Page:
Dickinson College Humanities Program in Norwich

Sin, agog.

September 22, 2010 · 1 Comment

The fact that the high holy days of Judaism fell during our time in London gave me an opportunity to visit and pray at several different synagogues. On Rosh HaShanah (the New Year), I first went to the Central London Synagogue in the morning. It is the Orthodox Synagogue which we visited as a class. Most of the congregation wasn’t participating in the service so it didn’t really feel very spiritual. Part of the celebration of Rosh HaShanah is to hear the shofar blown. A shofar is a hollowed out ram’s horn and it has been used to communicate in Judaism for thousands of years. I was able to hear the shofar at the Central Synagogue so I was glad I went there for that. Later in the day I headed out to the Northern suburbs of London. I attended an afternoon service with one of my flat mates from my year in Israel. His synagogue was also Orthodox but I felt a lot better about that prayer experience because everyone was participating and seemed very focused.

For Yom Kippur I had a unique opportunity to attend the only Independent synagogue in the UK. The Belsize Square Synagogue was originally founded by German immigrants but has since evolved and incorporated a number of other types of Jews. However, it still hangs onto its origins in the German Haskalah. Haskalah means enlightenment and it is the name given to the beginnings of the Reform movement. The movement began in Germany and was later adopted in the United States and elsewhere. Reform Judaism holds that a Jew should be entirely educated about the whole of Jewish law but then should be allowed to choose those elements of practice which are individually meaningful. In the United States, this is often perceived as a lax sect of Judaism and so, in most congregations that I have experienced, the members end up being mostly secular Jews and largely uneducated about Judaism in the least. At Belsize, however, I met a strange and unexpected contradiction. The service had the most obvious characteristics of a Reform service in the U.S. It had both a choir and organ and was given to churchy tunes at times. You see, the origins of the Haskalah were in a desire for German Jews to emulate their German Christian counterparts. This is evident not only in choir, organ, and tunes, but also in things like synagogue architecture and design. A Reform shul is far more likely to have pews instead of chairs, for instance. At first glance, Belsize Square appeared to be akin to Reform, in fact, the synagogue belonged both to the Reform and Liberal streams of British Judaism at different times but eventually decided it had to be independent. As I sat in services Friday night and all day Saturday, it became obvious why it was so different. The synagogue and community are amazingly traditional in their practices and attitude towards the service. I also noticed how well Jewishly-educated the whole of the congregation seemed to be. While I don’t usually go for the choir and organ, I was able to find more respect for it in the context of this shul because it seemed supported by more than just a desire to remain Jewish while acting as Christian as possible. The service was informed by a desire to remain close to the roots of the immigrant community which founded it but also to remain inextricably tied to traditional Judaism. I’ve never come across a synagogue and community like Belsize in the United States.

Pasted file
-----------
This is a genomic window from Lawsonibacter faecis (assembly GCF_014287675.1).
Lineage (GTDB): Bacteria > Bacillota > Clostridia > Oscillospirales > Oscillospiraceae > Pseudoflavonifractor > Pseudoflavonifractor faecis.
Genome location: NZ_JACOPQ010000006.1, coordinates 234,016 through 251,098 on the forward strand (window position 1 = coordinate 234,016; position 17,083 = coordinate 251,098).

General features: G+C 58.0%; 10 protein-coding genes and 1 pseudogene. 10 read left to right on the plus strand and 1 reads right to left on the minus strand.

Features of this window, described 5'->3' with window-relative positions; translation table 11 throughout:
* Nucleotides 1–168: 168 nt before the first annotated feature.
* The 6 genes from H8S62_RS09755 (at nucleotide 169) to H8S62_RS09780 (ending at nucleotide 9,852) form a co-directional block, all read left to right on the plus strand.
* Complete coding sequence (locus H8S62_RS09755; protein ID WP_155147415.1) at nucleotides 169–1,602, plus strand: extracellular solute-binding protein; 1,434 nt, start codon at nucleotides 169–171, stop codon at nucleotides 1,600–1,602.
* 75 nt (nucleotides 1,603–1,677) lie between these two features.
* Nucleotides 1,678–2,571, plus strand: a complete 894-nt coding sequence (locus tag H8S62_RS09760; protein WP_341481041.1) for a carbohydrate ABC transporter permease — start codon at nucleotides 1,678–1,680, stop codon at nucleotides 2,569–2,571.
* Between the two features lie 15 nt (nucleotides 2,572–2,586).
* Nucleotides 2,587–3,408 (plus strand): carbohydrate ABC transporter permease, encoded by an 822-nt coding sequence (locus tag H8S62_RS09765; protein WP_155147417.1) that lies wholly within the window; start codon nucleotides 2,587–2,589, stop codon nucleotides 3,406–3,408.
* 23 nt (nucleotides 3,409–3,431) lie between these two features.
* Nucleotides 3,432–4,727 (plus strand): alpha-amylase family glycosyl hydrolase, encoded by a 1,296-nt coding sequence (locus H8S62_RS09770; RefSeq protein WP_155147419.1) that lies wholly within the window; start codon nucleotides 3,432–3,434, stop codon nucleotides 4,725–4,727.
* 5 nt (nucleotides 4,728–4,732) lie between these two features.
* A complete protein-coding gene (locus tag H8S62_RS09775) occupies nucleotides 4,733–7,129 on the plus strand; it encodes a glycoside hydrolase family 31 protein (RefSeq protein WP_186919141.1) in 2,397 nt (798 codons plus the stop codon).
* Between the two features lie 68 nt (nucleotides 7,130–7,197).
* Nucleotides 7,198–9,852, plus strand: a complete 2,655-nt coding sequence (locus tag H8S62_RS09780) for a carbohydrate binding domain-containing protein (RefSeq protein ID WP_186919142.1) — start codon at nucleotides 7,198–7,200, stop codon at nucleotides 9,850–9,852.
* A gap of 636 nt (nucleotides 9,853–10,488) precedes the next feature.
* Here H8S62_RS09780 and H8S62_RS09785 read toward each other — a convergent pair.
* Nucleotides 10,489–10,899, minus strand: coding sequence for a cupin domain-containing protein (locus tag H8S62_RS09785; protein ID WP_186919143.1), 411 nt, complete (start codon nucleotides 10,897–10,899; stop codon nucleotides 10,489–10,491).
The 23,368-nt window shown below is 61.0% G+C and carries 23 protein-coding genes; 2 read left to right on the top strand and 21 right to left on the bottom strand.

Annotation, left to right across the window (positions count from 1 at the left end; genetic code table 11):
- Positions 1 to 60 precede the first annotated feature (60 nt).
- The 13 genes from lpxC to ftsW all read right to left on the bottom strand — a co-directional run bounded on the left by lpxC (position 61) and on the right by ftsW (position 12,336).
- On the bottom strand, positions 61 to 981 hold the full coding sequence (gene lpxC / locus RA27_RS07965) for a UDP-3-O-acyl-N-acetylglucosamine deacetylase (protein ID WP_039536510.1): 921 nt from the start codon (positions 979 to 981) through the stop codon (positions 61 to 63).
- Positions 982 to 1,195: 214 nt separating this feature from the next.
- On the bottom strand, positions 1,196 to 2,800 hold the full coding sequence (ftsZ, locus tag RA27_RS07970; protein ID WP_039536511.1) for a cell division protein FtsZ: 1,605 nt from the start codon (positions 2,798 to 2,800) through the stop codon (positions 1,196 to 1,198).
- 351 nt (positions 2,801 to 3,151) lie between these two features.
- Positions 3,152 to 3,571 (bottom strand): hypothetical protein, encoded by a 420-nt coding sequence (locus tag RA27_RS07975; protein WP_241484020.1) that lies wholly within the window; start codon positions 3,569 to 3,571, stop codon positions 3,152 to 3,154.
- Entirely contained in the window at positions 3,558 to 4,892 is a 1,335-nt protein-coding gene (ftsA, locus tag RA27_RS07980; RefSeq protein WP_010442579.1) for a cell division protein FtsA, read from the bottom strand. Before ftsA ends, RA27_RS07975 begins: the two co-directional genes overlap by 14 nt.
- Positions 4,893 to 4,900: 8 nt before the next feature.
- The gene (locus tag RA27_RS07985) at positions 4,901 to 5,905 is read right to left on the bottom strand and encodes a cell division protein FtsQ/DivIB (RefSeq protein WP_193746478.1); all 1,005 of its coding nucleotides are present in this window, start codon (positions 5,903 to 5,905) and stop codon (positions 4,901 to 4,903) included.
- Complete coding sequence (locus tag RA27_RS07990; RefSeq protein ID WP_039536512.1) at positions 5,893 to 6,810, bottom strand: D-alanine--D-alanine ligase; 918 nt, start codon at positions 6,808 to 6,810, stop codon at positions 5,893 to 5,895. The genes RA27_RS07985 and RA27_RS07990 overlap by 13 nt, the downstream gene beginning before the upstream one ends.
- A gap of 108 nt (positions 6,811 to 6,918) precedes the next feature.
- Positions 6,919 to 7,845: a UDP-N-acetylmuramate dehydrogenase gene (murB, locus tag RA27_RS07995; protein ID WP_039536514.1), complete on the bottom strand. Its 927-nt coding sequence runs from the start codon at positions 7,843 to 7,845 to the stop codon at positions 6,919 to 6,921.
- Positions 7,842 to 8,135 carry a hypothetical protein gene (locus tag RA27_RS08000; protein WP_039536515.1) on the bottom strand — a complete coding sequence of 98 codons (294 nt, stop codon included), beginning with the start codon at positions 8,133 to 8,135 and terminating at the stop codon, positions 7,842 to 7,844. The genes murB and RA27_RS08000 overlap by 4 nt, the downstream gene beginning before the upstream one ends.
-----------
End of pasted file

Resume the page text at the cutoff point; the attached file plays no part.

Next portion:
Categories: 2010 Daniel · Uncategorized

1 response so far ↓

  •   Karl // Sep 23rd 2010 at 09:11

    Interesting and informative, but we could use some tags and hyperlinks so that we can find more information on the parts we find confusing or interesting.

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